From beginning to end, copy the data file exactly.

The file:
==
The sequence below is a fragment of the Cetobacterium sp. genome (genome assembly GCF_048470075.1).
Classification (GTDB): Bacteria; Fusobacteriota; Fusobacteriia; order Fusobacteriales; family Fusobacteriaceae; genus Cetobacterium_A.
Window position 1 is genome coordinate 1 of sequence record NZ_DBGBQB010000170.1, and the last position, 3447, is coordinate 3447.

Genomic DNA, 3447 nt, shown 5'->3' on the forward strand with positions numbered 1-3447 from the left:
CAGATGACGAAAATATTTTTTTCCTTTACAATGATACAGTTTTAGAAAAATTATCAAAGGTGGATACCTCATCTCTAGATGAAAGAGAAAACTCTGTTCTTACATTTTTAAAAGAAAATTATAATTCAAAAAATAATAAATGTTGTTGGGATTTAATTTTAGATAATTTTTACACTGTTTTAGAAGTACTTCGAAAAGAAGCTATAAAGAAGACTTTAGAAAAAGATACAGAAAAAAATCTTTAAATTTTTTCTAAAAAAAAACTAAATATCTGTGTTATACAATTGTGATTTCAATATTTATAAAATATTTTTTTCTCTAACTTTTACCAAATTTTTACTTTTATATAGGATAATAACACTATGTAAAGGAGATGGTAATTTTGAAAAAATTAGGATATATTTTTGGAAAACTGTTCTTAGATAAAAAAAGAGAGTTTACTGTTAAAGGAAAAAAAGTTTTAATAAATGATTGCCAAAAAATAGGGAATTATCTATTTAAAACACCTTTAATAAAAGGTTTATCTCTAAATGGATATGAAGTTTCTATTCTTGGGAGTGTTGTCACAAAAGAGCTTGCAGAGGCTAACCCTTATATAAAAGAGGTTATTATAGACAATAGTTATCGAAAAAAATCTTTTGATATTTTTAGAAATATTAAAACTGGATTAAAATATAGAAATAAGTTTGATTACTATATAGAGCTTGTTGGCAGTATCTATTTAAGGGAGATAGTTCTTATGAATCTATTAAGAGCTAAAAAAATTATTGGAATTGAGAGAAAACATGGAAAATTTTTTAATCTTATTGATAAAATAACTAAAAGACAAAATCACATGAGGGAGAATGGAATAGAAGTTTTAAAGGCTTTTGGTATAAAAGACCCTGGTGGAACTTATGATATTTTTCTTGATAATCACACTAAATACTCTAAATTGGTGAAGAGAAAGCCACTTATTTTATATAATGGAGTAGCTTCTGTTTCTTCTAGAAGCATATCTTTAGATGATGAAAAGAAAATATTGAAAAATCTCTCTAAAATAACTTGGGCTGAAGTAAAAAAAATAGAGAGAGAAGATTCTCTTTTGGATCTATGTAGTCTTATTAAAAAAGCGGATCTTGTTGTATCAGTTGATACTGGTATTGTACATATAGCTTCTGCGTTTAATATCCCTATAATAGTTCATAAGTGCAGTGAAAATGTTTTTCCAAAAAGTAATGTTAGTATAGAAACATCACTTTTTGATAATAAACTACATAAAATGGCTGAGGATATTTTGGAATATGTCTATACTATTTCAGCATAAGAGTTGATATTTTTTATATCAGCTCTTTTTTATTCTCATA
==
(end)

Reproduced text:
The sequence below is a fragment of the Cetobacterium sp. genome (genome assembly GCF_048470075.1).
Classification (GTDB): Bacteria; Fusobacteriota; Fusobacteriia; order Fusobacteriales; family Fusobacteriaceae; genus Cetobacterium_A.
Window position 1 is genome coordinate 1 of sequence record NZ_DBGBQB010000170.1, and the last position, 3447, is coordinate 3447.

Genomic DNA, 3447 nt, shown 5'->3' on the forward strand with positions numbered 1-3447 from the left:
CAGATGACGAAAATATTTTTTTCCTTTACAATGATACAGTTTTAGAAAAATTATCAAAGGTGGATACCTCATCTCTAGATGAAAGAGAAAACTCTGTTCTTACATTTTTAAAAGAAAATTATAATTCAAAAAATAATAAATGTTGTTGGGATTTAATTTTAGATAATTTTTACACTGTTTTAGAAGTACTTCGAAAAGAAGCTATAAAGAAGACTTTAGAAAAAGATACAGAAAAAAATCTTTAAATTTTTTCTAAAAAAAAACTAAATATCTGTGTTATACAATTGTGATTTCAATATTTATAAAATATTTTTTTCTCTAACTTTTACCAAATTTTTACTTTTATATAGGATAATAACACTATGTAAAGGAGATGGTAATTTTGAAAAAATTAGGATATATTTTTGGAAAACTGTTCTTAGATAAAAAAAGAGAGTTTACTGTTAAAGGAAAAAAAGTTTTAATAAATGATTGCCAAAAAATAGGGAATTATCTATTTAAAACACCTTTAATAAAAGGTTTATCTCTAAATGGATATGAAGTTTCTATTCTTGGGAGTGTTGTCACAAAAGAGCTTGCAGAGGCTAACCCTTATATAAAAGAGGTTATTATAGACAATAGTTATCGAAAAAAATCTTTTGATATTTTTAGAAATATTAAAACTGGATTAAAATATAGAAATAAGTTTGATTACTATATAGAGCTTGTTGGCAGTATCTATTTAAGGGAGATAGTTCTTATGAATCTATTAAGAGCTAAAAAAATTATTGGAATTGAGAGAAAACATGGAAAATTTTTTAATCTTATTGATAAAATAACTAAAAGACAAAATCACATGAGGGAGAATGGAATAGAAGTTTTAAAGGCTTTTGGTATAAAAGACCCTGGTGGAACTTATGATATTTTTCTTGATAATCACACTAAATACTCTAAATTGGTGAAGAGAAAGCCACTTATTTTATATAATGGAGTAGCTTCTGTTTCTTCTAGAAGCATATCTTTAGATGATGAAAAGAAAATATTGAAAAATCTCTCTAAAATAACTTGGGCTGAAGTAAAAAAAATAGAGAGAGAAGATTCTCTTTTGGATCTATGTAGTCTTATTAAAAAAGCGGATCTTGTTGTATCAGTTGATACTGGTATTGTACATATAGCTTCTGCGTTTAATATCCCTATAATAGTTCATAAGTGCAGTGAAAATGTTTTTCCAAAAAGTAATGTTAGTATAGAAACATCACTTTTTGATAATAAACTACATAAAATGGCTGAGGATATTTTGGAATATGTCTATACTATTTCAGCATAAGAGTTGATATTTTTTATATCAGCTCTTTTTTATTCTCATA